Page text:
Mountain camp feeder: use for winter feeding only

I didn’t include the mountain camp feeder in my list of bee feeders because it isn’t appropriate for spring feeding. However, since several people have asked, I will explain what it is.

Winter feeding is different from spring feeding because syrup cannot be used. First of all, bees won’t take liquids in the cold weather. At a certain point they just stop. So if your hive is running out of honey, the spring nectar flow hasn’t begun, or the weather is bad, you need to feed them something else.

Also, you don’t want any liquid in your hives in winter. If it evaporates it further cools the hive; if it condenses on the cover and drips down on the bees you can seriously weaken the colony. Furthermore, disease and fungus can thrive in damp, cool conditions.

Many beekeepers boil sugar in water until it reaches the “soft ball” candy stage and then pour the mixture into a frame that looks like a shallow super with a bottom. The mixture hardens in place, and the board can be inverted over the brood chamber to provide an emergency food supply. This is called a candy board.

Other folks make a similar mixture and pour it into lightly greased paper plates. The hardened disks or “sugar cakes” can be popped out of the plates and placed on top of the frames in the brood chamber. This method eliminates the dead air space between the bees and the sugar, but does require a spacer or shim.

Another option is the mountain camp feeder, also known as the dry sugar method. A mountain camp feeder is just a 2” (5 cm) super mounted between the top brood box and the inner cover. Inside of the feeder you lay several layers of newspaper so it covers ½ to ¾ of the area over the frames. On top of that, you pour granulated white sugar. Bees are known for carrying sugar crystals out of the hive and disposing of them if it is warm enough to fly, so many beekeepers spritz the pile of sugar with water until it hardens on the surface.

There are several advantages to this method:

  • It is easy and quick. There is nothing to cook and no high temperatures to deal with.
  • The sugar tends to absorb moisture from inside the hive, keeping it drier.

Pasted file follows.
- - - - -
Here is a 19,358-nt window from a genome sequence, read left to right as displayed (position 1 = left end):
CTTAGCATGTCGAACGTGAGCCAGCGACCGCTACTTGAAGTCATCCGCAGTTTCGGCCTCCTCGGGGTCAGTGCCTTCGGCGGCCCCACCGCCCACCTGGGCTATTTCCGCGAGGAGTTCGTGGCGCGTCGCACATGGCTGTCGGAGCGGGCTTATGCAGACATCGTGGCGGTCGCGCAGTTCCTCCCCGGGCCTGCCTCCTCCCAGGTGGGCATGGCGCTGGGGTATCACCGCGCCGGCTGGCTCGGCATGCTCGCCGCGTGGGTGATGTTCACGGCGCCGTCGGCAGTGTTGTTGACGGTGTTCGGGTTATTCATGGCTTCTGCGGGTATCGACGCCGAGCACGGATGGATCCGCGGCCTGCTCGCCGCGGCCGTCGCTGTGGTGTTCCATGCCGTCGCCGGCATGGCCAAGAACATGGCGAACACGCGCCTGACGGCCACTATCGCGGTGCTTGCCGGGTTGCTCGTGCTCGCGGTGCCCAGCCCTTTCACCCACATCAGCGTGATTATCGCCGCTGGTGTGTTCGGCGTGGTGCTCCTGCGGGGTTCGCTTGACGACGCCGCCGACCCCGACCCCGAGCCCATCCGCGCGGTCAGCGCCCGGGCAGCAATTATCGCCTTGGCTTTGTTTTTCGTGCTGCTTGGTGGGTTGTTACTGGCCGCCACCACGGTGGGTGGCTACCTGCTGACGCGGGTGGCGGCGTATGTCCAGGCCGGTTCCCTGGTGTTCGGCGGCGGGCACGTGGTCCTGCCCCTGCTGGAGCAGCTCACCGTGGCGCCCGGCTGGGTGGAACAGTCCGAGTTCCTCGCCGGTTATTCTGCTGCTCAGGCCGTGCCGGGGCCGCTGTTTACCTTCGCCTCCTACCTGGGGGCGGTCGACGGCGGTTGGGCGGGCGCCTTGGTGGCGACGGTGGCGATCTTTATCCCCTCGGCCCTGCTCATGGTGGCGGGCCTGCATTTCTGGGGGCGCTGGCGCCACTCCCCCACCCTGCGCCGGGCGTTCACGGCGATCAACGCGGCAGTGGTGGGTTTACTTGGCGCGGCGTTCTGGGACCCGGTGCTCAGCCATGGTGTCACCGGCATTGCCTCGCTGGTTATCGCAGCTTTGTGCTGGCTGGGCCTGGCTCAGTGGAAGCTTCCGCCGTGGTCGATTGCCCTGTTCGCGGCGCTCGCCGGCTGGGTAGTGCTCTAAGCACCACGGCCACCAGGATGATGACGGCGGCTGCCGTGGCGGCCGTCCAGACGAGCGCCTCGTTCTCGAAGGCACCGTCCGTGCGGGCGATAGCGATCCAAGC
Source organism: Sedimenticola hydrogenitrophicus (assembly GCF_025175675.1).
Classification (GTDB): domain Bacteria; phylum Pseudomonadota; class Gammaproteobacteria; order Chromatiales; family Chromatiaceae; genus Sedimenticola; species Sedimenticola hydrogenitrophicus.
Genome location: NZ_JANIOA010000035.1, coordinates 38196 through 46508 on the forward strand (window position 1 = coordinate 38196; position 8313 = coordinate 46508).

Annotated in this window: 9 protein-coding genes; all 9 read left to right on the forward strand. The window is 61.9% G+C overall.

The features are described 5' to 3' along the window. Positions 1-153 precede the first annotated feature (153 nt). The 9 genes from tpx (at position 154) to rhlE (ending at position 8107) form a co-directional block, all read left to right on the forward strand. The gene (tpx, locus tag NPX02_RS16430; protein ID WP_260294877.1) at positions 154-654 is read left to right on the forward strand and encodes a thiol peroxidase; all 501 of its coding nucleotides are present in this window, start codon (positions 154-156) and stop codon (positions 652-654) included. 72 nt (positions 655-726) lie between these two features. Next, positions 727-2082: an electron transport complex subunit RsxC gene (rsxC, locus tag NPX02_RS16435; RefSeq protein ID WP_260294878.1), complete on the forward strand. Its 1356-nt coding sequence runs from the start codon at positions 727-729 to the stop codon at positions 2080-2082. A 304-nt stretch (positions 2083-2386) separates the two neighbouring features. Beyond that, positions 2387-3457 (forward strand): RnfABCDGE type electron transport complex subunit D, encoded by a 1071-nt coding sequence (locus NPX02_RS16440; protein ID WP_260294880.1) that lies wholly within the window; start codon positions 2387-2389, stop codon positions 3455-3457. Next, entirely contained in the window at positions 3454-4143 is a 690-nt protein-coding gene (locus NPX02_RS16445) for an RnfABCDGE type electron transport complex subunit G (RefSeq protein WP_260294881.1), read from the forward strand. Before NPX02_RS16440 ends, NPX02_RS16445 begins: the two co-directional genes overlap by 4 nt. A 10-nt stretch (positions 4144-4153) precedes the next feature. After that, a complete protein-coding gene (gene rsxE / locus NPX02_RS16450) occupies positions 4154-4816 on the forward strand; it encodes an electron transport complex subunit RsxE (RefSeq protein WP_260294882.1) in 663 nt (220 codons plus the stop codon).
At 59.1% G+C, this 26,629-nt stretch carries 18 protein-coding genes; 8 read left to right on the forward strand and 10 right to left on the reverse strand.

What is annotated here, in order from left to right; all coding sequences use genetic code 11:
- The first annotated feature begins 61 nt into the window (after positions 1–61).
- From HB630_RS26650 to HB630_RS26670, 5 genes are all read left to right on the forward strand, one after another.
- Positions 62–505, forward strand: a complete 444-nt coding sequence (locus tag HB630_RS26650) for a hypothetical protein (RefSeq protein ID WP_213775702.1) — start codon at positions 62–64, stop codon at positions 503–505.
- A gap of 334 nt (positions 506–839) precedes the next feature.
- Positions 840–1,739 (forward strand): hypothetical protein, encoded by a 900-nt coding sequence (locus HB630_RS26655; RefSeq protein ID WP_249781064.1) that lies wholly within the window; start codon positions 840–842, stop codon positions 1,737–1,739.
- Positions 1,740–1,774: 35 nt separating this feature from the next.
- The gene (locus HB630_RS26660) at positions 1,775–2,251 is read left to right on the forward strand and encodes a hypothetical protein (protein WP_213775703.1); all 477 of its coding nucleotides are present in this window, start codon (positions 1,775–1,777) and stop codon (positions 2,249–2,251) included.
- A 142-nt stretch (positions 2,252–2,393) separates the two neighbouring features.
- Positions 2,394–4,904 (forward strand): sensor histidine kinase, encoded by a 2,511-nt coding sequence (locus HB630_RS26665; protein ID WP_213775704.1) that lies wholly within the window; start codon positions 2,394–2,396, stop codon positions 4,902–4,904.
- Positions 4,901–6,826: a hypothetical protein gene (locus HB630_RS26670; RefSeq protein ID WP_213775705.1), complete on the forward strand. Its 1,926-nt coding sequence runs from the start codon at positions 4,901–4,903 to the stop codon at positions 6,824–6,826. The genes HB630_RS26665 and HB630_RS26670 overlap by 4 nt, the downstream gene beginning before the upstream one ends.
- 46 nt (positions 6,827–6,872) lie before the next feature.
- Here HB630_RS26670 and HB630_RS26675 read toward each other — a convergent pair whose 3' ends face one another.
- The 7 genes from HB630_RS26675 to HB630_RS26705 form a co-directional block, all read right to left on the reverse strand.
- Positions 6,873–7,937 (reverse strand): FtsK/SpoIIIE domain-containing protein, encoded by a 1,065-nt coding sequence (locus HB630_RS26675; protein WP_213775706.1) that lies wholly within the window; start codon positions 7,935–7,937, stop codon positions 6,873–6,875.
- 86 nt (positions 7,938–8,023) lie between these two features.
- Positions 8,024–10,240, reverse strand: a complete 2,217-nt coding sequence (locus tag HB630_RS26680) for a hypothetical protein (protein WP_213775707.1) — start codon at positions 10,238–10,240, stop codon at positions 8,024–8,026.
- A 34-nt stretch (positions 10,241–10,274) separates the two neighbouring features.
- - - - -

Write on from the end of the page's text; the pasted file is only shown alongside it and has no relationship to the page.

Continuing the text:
• The mountain camp rim can do double duty as a baggie feeder rim in the spring.
  • You can add Honey-B-Healthy or a similar product to the spritzing water as a dietary supplement.

Rusty
HoneyBeeSuite

Comments

James Brooks
Reply

Dear Sir,
\

I am interested in learning MORE about your
MOUNTAIN CAMP Bee feeder and feeding Bees in General
in the WINTER TIME. (All the BEES are in one cone
container).

I am an INVENTOR. I am now focused upon the COLONY
COLLAPSE DISORDER that is sweeping the Bees World Wide.

I have some innovative ideas tucked away in my brain
that I am wanting to get out into the Market Place.

I need to learn more about FEEDING BEES in the Winter
time.

THAT is a time when all the BEES are INSIDE the HIVE
at one time.

It may be a perfect opportunity to completely eradicate the Varrora Mite from that specific Hive
before the SPRING activity starts.

A Mite Free Hive at the start of Spring could give
us all a better chance of a ZERO START on MITES
at the BEGINNING of each Bee SEASON. That could
be a step in the right direction of KNOCKING DOWN
the World Wide population of Varrora Mites at the
beginning of each season. WORLD WIDE

Please tell me more about your winter feeding
with your Mountain Camp Feeder.

I may have a need for HUNDREDS of them…….if
not Thousands.

Thanks,

James Brooks

Aaron
Reply

Hi Rusty,

One question about the Mountain Camp Feeder: where do you place the newspaper? Directly on top of the frames I take it? Or is there a partial bottom on which the newspaper is laid, i.e. a hardware cloth bottom about 3/4 covering the rim? Sorry if this is clear and I just don’t get it! :)

Aaron

Rusty
Reply

Aaron,

A mountain camp feeder has four sides and no bottom, just like a super. You just place the newspaper on top of the frames.

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